302 U.S. 46
58 S.Ct. 81
82 L.Ed. 39
Argued Oct. 15, 1937.
Decided Nov. 8, 1937.
Mr. Homer S. Cummings, Atty. Gen., and Mr. Juluis C. Martin, of Washington, D.C., for the United States.
Messrs. Frank C. Wade and Perry Smith, both of Terre Haute, Ind., for respondent.
Mr. Justice BUTLER delivered the opinion of the Court.
Respondent brought this suit in the federal court for the Northern District of Illinois to recover war risk insurance on the life of her minor son, Benson Charles Williams, who died while serving in the navy. Trial by jury having been waived, the court made findings of fact, stated its conclusions of law, and gave judgment for the plaintiff. The Circuit Court of Appeals affirmed. 86 F.(2d) 746.
The findings show: Plaintiff's son was born August 27, 1901, and January 13, 1919, enlisted in the navy for the period of his minority. At that time defendant issued a certificate of term insurance binding itself, in case of his death while insured, to pay plaintiff $10,000 in 240 equal monthly installments; he directed defendant to deduct premiums from his pay; his parents executed a writing by which they consented to the enlistment, released their claim to his pay, approved the transactions between him and defendant, and declared that their consent was given on the condition that, during enlistment, he would carry war risk insurance in the sum of $10,000 in behalf of his mother. July 20, 1920, he made written request that his insurance be terminated. Thereafter, defendant made no deductions from his pay on account of premiums. The insured died June 30, 1921. At all times until his death his uncollected pay was more than enough to keep the insurance in force. Upon learning of her son's death plaintiff demanded payment of the insurance. When notified by defendant of her son's cancellation she repudiated it, offered to pay all premiums, reiterated her claim as beneficiary, and, defendant having rejected it, brought this suit.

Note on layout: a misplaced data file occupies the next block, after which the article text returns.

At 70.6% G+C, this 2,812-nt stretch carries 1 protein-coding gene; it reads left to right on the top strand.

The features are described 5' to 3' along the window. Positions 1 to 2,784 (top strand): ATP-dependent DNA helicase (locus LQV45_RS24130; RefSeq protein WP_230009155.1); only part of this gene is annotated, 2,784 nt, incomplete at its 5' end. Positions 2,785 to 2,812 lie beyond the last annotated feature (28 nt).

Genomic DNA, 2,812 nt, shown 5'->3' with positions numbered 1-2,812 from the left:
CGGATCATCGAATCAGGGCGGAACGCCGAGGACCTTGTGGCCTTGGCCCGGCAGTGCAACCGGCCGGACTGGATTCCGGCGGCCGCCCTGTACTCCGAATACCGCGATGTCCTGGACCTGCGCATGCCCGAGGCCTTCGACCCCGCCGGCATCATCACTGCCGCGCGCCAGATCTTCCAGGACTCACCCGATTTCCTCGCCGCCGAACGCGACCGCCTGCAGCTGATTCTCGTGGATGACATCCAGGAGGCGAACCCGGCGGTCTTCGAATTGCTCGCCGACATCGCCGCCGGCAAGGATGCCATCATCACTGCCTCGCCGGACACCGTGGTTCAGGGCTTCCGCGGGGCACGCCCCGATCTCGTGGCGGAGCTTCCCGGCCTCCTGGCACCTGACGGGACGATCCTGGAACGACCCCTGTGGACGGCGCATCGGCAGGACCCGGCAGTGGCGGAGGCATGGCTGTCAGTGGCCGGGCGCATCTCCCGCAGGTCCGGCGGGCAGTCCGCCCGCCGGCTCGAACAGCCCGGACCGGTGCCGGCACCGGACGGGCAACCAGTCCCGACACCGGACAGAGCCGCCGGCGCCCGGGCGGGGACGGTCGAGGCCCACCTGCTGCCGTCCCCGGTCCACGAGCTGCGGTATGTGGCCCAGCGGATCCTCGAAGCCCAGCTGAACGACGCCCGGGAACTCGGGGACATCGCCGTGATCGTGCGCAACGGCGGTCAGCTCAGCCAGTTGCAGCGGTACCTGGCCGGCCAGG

The Circuit Court of Appeals reasoned as follows: Plaintiff's consent was essential to the enlistment and was given on condition that the insurance be maintained. The minor and defendant could not set the condition at naught. Defendant could not avail itself of his services, to which it was entitled only if his mother so agreed, and ignore the condition upon which the agreement was obtained. Defendant was charged with notice of plaintiff's interest as beneficiary and, the cancellation not having been ratified by her, defendant was bound to collect the premiums and maintain the insurance by deductions from the pay of the insured. On that basis the court concluded that the insurance remained in force and that plaintiff is entitled to recover.
The opinion strongly puts the considerations that make in favor of plaintiff's claim but neglects the distinction between private employment of minors and their service in army or navy and fails to give effect to the law applicable to contracts of enlistment and to the terms upon which the government granted the war risk insurance here in question. In virtue of its power to raise and support armies, to provide and maintain a navy and to make rules for the government of land and naval forces, the Congress may require military service of adults and minors alike.1 The power of the United States may be exerted to supersede parents' control and their right to have the services of minor sons who are wanted and fit for military service.2 And the Congress may confer upon minors the privilege of serving in land or naval forces, authorize them to enlist, or draft them upon such terms as it may deem expedient and just.3